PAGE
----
The increase in life expectancy over the last century is one of society’s major achievements. In particular in developed countries, though increasingly in developing countries, a higher life expectancy and a reduction in birth rates result in an ageing of the population, i.e. the shift of the median age in the population towards older ages. Thus, while human population growth approximates 1.2% annually, this population growth is not constant across all ages. Annually, the population older than 60 increases by 2 – 3%, while the population older than 80 increases by 4%. By 2050, more than one third of all Europeans are expected to be older than 60 years.[1] These demographic trends are supported by evidence showing that the recent increases in life expectancy in Western countries can mainly be attributed to better survival among the elderly. Ageing of the population poses a challenge for both developed and developing countries. The goal of this thesis is to identify risk factors for disability, disease-free survival, mortality and longevity. Specifically we asked the following research questions: 1. What genetic loci are associated with longevity and time to death and disease? (Chapter 2) 2. Do body mass index, physical activity, and happiness influence time to death and time spent with disability? (Chapter 3) 3. Which set of risk factors best predicts death and how do different groups of risk factors compare in their predictive power? (Chapter 4)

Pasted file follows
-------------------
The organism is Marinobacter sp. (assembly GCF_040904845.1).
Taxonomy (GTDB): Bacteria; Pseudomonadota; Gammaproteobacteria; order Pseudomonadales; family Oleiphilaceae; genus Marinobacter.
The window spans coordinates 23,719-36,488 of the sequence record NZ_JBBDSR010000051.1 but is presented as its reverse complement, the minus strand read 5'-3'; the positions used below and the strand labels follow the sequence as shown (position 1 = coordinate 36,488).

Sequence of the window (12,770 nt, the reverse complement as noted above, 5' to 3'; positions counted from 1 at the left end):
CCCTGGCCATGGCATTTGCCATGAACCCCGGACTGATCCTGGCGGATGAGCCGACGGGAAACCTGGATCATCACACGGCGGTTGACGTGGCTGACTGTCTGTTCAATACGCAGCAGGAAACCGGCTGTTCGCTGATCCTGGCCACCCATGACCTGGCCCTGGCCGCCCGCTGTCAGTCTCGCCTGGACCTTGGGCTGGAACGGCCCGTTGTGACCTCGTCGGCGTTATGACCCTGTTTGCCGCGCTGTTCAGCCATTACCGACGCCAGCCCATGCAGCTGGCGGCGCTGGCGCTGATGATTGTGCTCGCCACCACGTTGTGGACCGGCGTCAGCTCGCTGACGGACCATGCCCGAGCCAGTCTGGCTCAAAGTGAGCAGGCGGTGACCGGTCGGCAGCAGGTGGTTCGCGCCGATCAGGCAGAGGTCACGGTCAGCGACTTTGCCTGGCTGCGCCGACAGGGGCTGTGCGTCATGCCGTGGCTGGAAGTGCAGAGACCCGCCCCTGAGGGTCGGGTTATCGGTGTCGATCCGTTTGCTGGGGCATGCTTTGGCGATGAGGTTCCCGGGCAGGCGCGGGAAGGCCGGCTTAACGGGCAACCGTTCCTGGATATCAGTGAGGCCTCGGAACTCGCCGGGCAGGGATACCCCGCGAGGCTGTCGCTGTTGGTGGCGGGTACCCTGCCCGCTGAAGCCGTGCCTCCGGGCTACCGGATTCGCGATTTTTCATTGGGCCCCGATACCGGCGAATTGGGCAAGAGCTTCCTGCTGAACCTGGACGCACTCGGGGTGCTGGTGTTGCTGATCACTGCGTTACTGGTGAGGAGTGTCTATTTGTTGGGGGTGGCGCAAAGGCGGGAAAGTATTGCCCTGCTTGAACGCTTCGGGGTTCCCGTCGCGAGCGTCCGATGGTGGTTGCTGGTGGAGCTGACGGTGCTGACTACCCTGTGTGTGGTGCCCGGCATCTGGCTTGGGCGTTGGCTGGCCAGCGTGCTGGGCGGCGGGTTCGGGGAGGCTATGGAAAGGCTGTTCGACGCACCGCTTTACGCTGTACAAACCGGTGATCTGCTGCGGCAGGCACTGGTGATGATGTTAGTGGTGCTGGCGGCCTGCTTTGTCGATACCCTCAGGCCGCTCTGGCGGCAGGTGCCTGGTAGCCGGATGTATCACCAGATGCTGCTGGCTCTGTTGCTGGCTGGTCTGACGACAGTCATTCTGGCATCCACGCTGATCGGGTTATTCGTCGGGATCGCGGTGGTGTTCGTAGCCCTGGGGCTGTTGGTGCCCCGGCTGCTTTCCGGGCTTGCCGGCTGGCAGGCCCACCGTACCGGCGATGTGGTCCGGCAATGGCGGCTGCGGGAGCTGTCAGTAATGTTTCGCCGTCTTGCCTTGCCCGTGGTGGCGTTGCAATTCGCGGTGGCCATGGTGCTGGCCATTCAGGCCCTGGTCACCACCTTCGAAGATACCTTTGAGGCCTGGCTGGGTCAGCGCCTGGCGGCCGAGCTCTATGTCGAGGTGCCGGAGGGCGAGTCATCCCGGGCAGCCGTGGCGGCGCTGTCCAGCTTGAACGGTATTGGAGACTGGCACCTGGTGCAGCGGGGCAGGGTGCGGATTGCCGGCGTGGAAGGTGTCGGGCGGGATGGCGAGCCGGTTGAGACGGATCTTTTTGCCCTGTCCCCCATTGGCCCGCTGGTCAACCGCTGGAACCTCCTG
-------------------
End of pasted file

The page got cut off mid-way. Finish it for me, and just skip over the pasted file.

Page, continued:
Additional Metadata
Keywords aging, disability, elderly, life expectancy
Promotor A. Hofman (Albert) , J.P. Mackenbach (Johan)
Publisher Erasmus MC: University Medical Center Rotterdam
Sponsor Center of Medical Systems Biology, EU, Internationale Stichting Alzheimer Onderzoek, Ministry of Education, Culture and Science, Ministry of Health, Welfare and Sports, Municipality of Rotterdam, NETSPAR, NWO, Netherlands Genomics Initiative, Netherlands Organization for Health Research and Development, Research Institute for Diseases in the Elderly (RIDE)
ISBN 978-94-6169-190-3
Persistent URL
Walter, S. (2012, January 18). Determinants of Healthy Ageing: Studies of Disability and Survival among the Elderly. Erasmus MC: University Medical Center Rotterdam. Retrieved from